In 2012, Rodriguez's book Hard Measures was published. It details the story of the campaign against Al Qaeda.[40] This effort, or the CIA's lead portion of it, concerns the capture of a number of the key operational leaders in Al Qaeda's global network. Rodriguez recently told Time magazine that leads coming from key detainees early in the campaign against Al Qaeda were crucial in ultimately leading to the raid on Osama bin Laden's compound. Rodriguez readily admits the role of other sources and efforts, but argues the impact of the interrogation of senior leaders early on should not be lost. As Time reported directly, "Rodriguez agrees that other events played a role in developing the intelligence on bin Laden's whereabouts. And he says that despite widespread focus on KSM, al Libbi's information was the most important. Both KSM and al Libbi were held at CIA black sites and subjected to enhanced interrogation techniques," Rodriguez says. "Abu Faraj was not waterboarded, but his information on the courier was key."[41] Rodriguez's claims about the efficacy of torture in the manhunt for Osama bin Laden were directly contradicted by the Senate Intelligence Committee report on CIA torture, which reported that targeting of bin Laden's courier, Abu Ahmed al-Kuwaiti, was underway before the use of torture, and that the relevant intelligence was gained from detainees before subjecting them to torture.[42]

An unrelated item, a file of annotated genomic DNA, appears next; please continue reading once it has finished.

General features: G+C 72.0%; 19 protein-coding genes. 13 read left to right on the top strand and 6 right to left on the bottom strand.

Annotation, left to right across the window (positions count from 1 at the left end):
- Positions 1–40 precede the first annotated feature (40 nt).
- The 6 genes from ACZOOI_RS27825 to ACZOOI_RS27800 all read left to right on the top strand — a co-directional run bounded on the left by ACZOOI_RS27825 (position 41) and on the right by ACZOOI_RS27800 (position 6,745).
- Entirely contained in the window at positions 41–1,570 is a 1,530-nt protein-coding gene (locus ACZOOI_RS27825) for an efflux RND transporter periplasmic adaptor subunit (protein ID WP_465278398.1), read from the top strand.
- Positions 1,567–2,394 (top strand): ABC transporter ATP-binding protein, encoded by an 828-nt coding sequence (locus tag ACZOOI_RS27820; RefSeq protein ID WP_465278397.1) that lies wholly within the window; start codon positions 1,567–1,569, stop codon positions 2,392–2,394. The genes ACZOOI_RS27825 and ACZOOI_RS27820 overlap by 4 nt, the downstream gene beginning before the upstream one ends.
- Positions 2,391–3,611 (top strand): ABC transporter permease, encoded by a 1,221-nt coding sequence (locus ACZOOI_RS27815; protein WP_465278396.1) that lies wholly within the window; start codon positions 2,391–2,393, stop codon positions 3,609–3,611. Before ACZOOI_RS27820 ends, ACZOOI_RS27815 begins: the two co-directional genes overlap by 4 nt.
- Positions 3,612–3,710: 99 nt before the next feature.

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  30. Iglesias, David; Hawkins, Steven W.; Iacopino, Vincent; Camerino, Tony; Wheeler, Marcy; Sifton, John; Hawkins, Katherine (9 December 2014). "Shock and anal probe: reading between the redactions in the CIA torture report". The Guardian. Retrieved 2014-12-11. This is a particularly despicable and illuminating look into how the CIA treated its officers who were carrying out torture techniques. After a detainee, Gul Rahman, was chained, nearly naked, to a concrete floor for an extended time and then froze to death, no officer on-site nor at the CIA was disciplined – let alone prosecuted. In fact, the CIA officer in charge of the detention site was recommended to receive a bonus of $2,500 for his "consistently superior work".
  35. [1]